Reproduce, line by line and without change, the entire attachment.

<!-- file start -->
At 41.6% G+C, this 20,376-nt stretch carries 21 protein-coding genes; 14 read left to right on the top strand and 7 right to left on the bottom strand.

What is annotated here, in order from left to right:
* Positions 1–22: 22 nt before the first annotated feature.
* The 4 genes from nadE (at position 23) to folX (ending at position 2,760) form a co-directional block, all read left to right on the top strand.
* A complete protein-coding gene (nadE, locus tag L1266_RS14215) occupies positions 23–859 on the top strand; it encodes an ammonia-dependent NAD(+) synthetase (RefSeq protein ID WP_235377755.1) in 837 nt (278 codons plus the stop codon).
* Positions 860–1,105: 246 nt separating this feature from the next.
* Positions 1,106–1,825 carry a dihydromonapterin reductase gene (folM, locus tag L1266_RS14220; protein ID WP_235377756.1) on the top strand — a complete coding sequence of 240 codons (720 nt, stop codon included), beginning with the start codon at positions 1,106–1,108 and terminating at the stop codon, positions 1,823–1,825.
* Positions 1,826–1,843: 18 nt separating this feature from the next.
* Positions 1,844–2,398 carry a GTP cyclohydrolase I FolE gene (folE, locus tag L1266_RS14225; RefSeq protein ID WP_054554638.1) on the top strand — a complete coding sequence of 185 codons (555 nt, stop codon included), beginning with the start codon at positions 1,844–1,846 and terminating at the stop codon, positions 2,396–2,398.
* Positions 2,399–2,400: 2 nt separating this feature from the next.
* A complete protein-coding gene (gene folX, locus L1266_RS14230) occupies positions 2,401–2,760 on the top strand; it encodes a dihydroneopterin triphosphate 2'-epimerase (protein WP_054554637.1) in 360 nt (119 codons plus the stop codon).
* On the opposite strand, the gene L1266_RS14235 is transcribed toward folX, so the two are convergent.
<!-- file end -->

At 41.6% G+C, this 20,376-nt stretch carries 21 protein-coding genes; 14 read left to right on the top strand and 7 right to left on the bottom strand.

What is annotated here, in order from left to right:
* Positions 1–22: 22 nt before the first annotated feature.
* The 4 genes from nadE (at position 23) to folX (ending at position 2,760) form a co-directional block, all read left to right on the top strand.
* A complete protein-coding gene (nadE, locus tag L1266_RS14215) occupies positions 23–859 on the top strand; it encodes an ammonia-dependent NAD(+) synthetase (RefSeq protein ID WP_235377755.1) in 837 nt (278 codons plus the stop codon).
* Positions 860–1,105: 246 nt separating this feature from the next.
* Positions 1,106–1,825 carry a dihydromonapterin reductase gene (folM, locus tag L1266_RS14220; protein ID WP_235377756.1) on the top strand — a complete coding sequence of 240 codons (720 nt, stop codon included), beginning with the start codon at positions 1,106–1,108 and terminating at the stop codon, positions 1,823–1,825.
* Positions 1,826–1,843: 18 nt separating this feature from the next.
* Positions 1,844–2,398 carry a GTP cyclohydrolase I FolE gene (folE, locus tag L1266_RS14225; RefSeq protein ID WP_054554638.1) on the top strand — a complete coding sequence of 185 codons (555 nt, stop codon included), beginning with the start codon at positions 1,844–1,846 and terminating at the stop codon, positions 2,396–2,398.
* Positions 2,399–2,400: 2 nt separating this feature from the next.
* A complete protein-coding gene (gene folX, locus L1266_RS14230) occupies positions 2,401–2,760 on the top strand; it encodes a dihydroneopterin triphosphate 2'-epimerase (protein WP_054554637.1) in 360 nt (119 codons plus the stop codon).
* On the opposite strand, the gene L1266_RS14235 is transcribed toward folX, so the two are convergent.